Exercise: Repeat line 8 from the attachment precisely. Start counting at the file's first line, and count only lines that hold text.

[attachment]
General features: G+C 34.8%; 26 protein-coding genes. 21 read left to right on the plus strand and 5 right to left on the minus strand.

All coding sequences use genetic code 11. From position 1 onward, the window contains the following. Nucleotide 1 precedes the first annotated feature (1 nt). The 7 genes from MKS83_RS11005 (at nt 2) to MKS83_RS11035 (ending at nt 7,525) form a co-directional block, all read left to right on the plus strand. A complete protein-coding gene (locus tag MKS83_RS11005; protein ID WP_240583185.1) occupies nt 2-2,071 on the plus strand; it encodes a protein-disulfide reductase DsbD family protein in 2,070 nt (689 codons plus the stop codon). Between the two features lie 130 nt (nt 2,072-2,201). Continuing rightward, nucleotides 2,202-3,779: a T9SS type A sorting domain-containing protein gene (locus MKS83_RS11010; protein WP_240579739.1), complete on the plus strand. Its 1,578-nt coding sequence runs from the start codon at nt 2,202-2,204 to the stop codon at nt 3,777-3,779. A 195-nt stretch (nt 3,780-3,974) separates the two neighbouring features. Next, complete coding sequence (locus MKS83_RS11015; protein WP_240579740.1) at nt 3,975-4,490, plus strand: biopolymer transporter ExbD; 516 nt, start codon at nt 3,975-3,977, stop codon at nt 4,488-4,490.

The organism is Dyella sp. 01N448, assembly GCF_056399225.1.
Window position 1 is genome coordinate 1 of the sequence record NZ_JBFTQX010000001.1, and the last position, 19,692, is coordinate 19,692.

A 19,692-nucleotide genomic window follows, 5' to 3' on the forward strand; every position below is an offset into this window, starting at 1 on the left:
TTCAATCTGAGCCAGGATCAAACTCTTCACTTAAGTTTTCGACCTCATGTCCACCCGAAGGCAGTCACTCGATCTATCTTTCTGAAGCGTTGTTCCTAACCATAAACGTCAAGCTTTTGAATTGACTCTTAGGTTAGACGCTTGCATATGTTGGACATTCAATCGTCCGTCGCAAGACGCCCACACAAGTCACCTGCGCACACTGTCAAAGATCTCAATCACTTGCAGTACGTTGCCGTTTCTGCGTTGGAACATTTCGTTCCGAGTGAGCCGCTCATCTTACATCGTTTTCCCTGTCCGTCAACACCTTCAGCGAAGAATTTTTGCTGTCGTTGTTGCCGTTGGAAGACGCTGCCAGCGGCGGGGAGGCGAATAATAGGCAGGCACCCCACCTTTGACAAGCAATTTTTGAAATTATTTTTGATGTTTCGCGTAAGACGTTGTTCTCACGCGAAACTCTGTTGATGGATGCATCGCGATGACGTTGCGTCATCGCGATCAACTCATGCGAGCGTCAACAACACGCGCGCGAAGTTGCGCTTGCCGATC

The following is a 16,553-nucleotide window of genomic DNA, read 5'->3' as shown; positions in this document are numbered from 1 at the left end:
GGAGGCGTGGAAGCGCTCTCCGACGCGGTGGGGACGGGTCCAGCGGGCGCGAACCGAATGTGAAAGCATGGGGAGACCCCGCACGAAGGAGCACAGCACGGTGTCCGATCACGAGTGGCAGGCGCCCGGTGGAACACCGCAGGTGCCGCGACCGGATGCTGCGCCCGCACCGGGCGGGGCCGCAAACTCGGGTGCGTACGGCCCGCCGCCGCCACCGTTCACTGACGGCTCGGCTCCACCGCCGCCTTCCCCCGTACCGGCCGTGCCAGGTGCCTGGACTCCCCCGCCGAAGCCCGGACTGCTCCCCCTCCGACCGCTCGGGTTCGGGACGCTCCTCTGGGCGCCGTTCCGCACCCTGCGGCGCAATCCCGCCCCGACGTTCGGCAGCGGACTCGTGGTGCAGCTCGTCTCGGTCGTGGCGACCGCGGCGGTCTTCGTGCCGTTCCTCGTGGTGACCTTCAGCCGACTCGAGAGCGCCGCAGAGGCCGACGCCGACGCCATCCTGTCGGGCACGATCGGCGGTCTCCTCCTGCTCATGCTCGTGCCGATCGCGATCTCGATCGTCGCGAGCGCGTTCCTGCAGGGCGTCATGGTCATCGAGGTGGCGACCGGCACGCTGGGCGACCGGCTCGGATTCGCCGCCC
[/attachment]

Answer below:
GGAGGCGTGGAAGCGCTCTCCGACGCGGTGGGGACGGGTCCAGCGGGCGCGAACCGAATGTGAAAGCATGGGGAGACCCCGCACGAAGGAGCACAGCACGGTGTCCGATCACGAGTGGCAGGCGCCCGGTGGAACACCGCAGGTGCCGCGACCGGATGCTGCGCCCGCACCGGGCGGGGCCGCAAACTCGGGTGCGTACGGCCCGCCGCCGCCACCGTTCACTGACGGCTCGGCTCCACCGCCGCCTTCCCCCGTACCGGCCGTGCCAGGTGCCTGGACTCCCCCGCCGAAGCCCGGACTGCTCCCCCTCCGACCGCTCGGGTTCGGGACGCTCCTCTGGGCGCCGTTCCGCACCCTGCGGCGCAATCCCGCCCCGACGTTCGGCAGCGGACTCGTGGTGCAGCTCGTCTCGGTCGTGGCGACCGCGGCGGTCTTCGTGCCGTTCCTCGTGGTGACCTTCAGCCGACTCGAGAGCGCCGCAGAGGCCGACGCCGACGCCATCCTGTCGGGCACGATCGGCGGTCTCCTCCTGCTCATGCTCGTGCCGATCGCGATCTCGATCGTCGCGAGCGCGTTCCTGCAGGGCGTCATGGTCATCGAGGTGGCGACCGGCACGCTGGGCGACCGGCTCGGATTCGCCGCCC